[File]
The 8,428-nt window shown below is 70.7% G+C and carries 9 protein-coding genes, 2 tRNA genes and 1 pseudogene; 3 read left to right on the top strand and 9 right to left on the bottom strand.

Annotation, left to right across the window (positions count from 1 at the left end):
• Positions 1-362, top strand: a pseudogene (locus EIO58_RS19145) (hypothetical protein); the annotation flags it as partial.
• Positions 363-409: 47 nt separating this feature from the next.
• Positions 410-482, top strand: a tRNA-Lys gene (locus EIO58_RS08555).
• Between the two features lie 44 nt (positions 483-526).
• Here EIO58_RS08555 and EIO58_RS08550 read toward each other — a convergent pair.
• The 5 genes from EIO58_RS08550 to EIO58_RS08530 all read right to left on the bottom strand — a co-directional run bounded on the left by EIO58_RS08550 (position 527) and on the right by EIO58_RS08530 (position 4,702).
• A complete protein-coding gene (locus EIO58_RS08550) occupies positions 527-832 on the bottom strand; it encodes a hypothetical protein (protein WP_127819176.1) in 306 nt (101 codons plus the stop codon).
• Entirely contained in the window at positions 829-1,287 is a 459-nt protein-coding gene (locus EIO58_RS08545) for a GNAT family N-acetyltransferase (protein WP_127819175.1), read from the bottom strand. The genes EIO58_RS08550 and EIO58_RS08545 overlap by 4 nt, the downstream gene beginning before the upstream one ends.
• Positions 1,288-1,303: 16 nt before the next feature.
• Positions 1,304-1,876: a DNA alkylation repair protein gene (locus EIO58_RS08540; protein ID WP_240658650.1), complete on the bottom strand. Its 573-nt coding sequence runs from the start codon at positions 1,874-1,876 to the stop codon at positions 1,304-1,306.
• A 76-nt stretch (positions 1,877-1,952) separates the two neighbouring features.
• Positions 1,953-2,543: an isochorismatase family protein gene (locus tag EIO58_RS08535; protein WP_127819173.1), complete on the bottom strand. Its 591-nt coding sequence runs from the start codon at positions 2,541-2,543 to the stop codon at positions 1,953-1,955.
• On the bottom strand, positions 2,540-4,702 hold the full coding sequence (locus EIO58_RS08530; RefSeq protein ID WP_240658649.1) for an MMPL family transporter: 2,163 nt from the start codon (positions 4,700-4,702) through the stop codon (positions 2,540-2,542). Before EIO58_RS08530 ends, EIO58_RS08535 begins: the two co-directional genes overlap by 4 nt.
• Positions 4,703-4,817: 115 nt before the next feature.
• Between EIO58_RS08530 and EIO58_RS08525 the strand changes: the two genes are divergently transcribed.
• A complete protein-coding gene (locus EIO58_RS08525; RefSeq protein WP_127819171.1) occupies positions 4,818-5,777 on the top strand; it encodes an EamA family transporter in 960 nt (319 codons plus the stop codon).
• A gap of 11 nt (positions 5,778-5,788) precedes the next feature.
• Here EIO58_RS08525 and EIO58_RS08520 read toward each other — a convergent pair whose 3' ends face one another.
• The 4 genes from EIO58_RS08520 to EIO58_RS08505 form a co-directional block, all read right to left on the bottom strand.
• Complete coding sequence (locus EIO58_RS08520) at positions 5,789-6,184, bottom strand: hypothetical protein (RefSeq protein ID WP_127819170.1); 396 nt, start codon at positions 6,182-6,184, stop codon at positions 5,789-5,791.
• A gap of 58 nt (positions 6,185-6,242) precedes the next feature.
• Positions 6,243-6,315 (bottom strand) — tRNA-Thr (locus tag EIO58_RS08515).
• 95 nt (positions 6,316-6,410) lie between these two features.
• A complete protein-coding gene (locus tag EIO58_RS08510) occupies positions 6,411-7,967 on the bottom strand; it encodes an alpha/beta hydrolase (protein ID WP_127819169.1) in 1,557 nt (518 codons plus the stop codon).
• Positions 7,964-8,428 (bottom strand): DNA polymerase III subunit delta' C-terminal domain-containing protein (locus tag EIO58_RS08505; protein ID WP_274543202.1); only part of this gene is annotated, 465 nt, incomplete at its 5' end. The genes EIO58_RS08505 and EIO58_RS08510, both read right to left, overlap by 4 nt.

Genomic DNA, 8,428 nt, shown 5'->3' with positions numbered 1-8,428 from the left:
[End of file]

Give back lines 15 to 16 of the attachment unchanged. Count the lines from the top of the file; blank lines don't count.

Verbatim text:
• On the bottom strand, positions 2,540-4,702 hold the full coding sequence (locus EIO58_RS08530; RefSeq protein ID WP_240658649.1) for an MMPL family transporter: 2,163 nt from the start codon (positions 4,700-4,702) through the stop codon (positions 2,540-2,542). Before EIO58_RS08530 ends, EIO58_RS08535 begins: the two co-directional genes overlap by 4 nt.
• Positions 4,703-4,817: 115 nt before the next feature.